In this case, the parties agreed on the jury instruction that was to be given by the court. It permitted the jury to return a verdict for punitive damages if the "conduct of Chrysler Corporation in designing, manufacturing and marketing the 1992 Dodge Ram pickup truck constituted gross negligence." JA at 463. The instruction defined gross negligence as "a reckless disregard for the lives and safety of other persons, including Charles Clark." Id. Chrysler does not contend that this instruction was erroneous, and the instruction is in accord with Kentucky law. See, e.g., Horton v. Union Light and Power, 690 S.W.2d 382, 389 (Ky. 1985).3


Ample evidence was adduced at trial from which a reasonable jury could have concluded that Chrysler showed reckless disregard for the safety of others, including Mr. Clark. Mr. Peterson's testimony as to the inadequacies of the B-pillar and the fact that it was insufficient to withstand low impact accidents supports such a finding. So, too, does his testimony that the problems with the Dodge Ram B-pillar could easily have been addressed as there were B-pillars in pickup trucks manufactured by others at the relevant time that were boxed in/or supported at the area of the door latch striker. Further, Mr. Gilberg testified that the latch in the 1992 Dodge Ram was not state-of-the-art or state-of-the-industry and that a state-of-the-industry latch would have prevented the accident. There were several latch designs being used in the automotive industry at the relevant time which did not experience bypass failure and which cost no more than the K latch. In fact, Chrysler itself had utilized some of the other latches in its vehicles. Mr. Gilberg also testified that there were several inexpensive ways the Chrysler K latch could have been fixed to prevent bypass failure.


In addition, Chrysler knew that the FMVSS 206 test gave no indication of the strength of the B-pillar when subjected to twist-out force. Yet, a Chrysler representative from the Door Hardware Group testified that his group did not test for latch failures involving B-pillar twist-out. While he stated that the Structural Group did perform such tests, the Chrysler representative from the Structural Group actually testified that his group did not test for B-pillar twist-out. Moreover, a member of the Chrysler Safety Office testified that it was well-known that a B-pillar should be boxed (the Dodge Ram's B-pillar was not), as an unboxed piece of metal "is weak in almost every direction." JA at 279.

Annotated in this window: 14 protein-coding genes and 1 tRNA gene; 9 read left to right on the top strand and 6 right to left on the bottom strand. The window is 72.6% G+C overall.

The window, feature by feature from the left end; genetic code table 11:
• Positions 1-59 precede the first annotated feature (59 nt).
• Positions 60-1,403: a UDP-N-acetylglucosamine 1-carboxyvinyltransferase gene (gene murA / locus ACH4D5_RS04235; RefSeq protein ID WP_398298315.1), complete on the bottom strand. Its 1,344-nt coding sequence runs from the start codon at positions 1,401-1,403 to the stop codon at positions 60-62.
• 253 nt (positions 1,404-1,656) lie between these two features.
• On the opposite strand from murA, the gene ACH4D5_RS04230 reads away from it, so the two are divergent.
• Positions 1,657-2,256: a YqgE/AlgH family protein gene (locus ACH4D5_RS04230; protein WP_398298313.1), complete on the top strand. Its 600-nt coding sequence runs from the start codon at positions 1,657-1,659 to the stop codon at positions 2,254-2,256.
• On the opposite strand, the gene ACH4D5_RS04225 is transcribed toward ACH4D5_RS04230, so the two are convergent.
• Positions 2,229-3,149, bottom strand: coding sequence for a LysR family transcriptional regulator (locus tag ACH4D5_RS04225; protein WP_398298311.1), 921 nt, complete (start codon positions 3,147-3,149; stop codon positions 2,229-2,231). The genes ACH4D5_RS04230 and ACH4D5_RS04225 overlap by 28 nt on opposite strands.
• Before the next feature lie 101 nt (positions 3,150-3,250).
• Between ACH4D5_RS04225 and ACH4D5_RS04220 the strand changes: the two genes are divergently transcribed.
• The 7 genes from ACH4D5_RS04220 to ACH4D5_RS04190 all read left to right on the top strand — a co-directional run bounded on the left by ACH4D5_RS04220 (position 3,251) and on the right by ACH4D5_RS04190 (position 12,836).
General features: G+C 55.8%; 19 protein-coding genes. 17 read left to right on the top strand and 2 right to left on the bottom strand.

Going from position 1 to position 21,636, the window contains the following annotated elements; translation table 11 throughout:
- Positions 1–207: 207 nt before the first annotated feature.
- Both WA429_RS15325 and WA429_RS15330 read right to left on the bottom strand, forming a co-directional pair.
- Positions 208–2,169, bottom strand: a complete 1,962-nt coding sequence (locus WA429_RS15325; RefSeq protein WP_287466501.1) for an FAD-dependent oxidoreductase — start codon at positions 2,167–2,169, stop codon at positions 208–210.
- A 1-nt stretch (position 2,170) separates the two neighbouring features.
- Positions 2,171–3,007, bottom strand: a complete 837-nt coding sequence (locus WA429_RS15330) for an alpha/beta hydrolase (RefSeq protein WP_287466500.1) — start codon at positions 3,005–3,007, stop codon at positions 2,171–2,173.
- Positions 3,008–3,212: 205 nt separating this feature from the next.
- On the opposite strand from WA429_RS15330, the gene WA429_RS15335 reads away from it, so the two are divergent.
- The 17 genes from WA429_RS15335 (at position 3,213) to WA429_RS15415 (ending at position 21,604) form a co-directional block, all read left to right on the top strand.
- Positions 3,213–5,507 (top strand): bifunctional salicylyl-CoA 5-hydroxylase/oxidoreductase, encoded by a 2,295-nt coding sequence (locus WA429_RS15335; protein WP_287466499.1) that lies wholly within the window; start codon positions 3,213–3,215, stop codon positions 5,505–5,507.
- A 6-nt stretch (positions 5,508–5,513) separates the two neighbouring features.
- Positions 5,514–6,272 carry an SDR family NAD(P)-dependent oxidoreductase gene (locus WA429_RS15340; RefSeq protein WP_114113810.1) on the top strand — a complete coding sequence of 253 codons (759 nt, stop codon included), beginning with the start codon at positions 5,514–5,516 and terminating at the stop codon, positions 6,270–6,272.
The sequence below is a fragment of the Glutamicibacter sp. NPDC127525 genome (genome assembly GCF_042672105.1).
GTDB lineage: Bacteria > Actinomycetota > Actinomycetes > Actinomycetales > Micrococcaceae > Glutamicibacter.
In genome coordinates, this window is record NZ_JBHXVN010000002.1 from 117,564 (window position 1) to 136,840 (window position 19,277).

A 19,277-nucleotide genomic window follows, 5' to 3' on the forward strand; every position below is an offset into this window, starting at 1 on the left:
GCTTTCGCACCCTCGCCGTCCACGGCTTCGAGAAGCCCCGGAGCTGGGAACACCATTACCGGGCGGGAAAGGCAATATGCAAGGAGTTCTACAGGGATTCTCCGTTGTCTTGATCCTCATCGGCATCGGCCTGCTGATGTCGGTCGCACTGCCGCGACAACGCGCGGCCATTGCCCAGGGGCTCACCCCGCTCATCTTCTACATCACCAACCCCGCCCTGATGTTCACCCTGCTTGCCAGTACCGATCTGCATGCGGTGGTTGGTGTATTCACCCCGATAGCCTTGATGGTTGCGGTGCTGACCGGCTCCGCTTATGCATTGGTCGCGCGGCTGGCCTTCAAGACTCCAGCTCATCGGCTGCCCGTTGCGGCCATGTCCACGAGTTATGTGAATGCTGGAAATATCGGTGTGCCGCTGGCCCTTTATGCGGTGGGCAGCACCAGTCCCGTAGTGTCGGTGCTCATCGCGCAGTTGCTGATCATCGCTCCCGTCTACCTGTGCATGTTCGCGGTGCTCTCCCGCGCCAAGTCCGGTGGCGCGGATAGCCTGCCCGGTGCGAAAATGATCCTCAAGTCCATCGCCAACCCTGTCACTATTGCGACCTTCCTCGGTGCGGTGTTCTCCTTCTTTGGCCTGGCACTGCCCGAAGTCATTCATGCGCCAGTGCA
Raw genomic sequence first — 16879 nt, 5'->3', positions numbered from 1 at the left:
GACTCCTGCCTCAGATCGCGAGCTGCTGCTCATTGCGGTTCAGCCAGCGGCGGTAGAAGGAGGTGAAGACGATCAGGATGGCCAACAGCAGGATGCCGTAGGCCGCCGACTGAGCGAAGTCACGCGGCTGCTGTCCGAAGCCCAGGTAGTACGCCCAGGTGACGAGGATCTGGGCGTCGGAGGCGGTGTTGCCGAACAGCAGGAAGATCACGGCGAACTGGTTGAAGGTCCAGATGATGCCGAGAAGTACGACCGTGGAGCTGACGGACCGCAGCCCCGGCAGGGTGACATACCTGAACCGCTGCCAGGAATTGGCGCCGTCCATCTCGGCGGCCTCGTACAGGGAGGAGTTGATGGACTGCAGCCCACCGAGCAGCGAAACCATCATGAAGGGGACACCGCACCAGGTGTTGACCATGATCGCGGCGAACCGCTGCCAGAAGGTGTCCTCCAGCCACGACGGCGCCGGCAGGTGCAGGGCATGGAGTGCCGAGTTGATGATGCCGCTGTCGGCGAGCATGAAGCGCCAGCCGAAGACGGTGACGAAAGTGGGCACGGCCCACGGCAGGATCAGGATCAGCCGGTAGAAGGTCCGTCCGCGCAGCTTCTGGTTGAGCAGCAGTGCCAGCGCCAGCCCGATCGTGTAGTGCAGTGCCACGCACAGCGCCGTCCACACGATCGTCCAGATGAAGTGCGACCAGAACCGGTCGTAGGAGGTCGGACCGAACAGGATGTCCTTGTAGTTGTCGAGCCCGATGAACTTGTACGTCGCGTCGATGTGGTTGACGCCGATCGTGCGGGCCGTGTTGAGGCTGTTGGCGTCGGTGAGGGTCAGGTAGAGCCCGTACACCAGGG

There was also evidence adduced at trial that Chrysler knew that if a driver was ejected, the risk of death increased multi-fold. Although Chrysler's representatives and experts emphasized at trial that the use of seat belts was the most important variable related to ejections, there was evidence to show that at the time it made the decision to utilize the K latch, Chrysler knew that seat belt usage was only 37% nationwide and was as low as 23% in states like Kentucky where there was no seat belt law. The evidence also showed that in 1988, the NHTSA sent an Advance Notice of Professional Rulemaking regarding door latch standards in an effort to formulate standards designed to decrease ejections through doors that open during accidents. All manufacturers were invited to respond. Chrysler's response showed no concern regarding these safety issues. Indeed, at trial, Chrysler's witnesses continually reiterated in response to questions seeking information on door latch design and its relationship to risk of ejection that it was not proper to correlate the door latch design to risk of ejection.


All of this evidence supported the jury's conclusion that Chrysler acted with reckless disregard for the safety of others, including Mr. Clark. The court therefore affirms the trial court's denial of Chrysler's motion for judgment as a matter of law on Mrs. Clark's claim for punitive damages to the extent it was based on insufficiency of the evidence.



Chrysler also maintains that judgment as a matter of law should have been entered in its favor as to the claim for punitive damages because the jury's award was so excessive as to violate the Due Process Clause. This court does not agree.


It is clear that some award of punitive damages may be so excessive as to implicate the Due Process Clause of the Fourteenth Amendment to the U.S. Constitution. As the U.S. Supreme Court said in BMW of North America, Inc. v. Gore, 517 U.S. 559, 574, 116 S.Ct. 1589, 134 L.Ed.2d 809 (1996):


[e]lementary notions of fairness enshrined in our constitutional jurisprudence dictates that a person receive fair notice not only of the conduct that will subject him to punishment, but also of the severity of the penalty that a State may impose.


In that case, the court found that a $2,000,000 punitive damages award was grossly excessive where a jury returned a $4,000 compensatory damages award against BMW for fraud in failing to reveal to a purchaser that the automobile it bought had been repainted. In reaching the conclusion that the award violated due process, the court considered three factors: (1) the degree of reprehensibility of defendant's conduct; (2) the ratio between the plaintiff's compensatory damages award and the punitive damages award; and (3) the difference between the civil or criminal sanction that could be imposed for the misconduct. Id.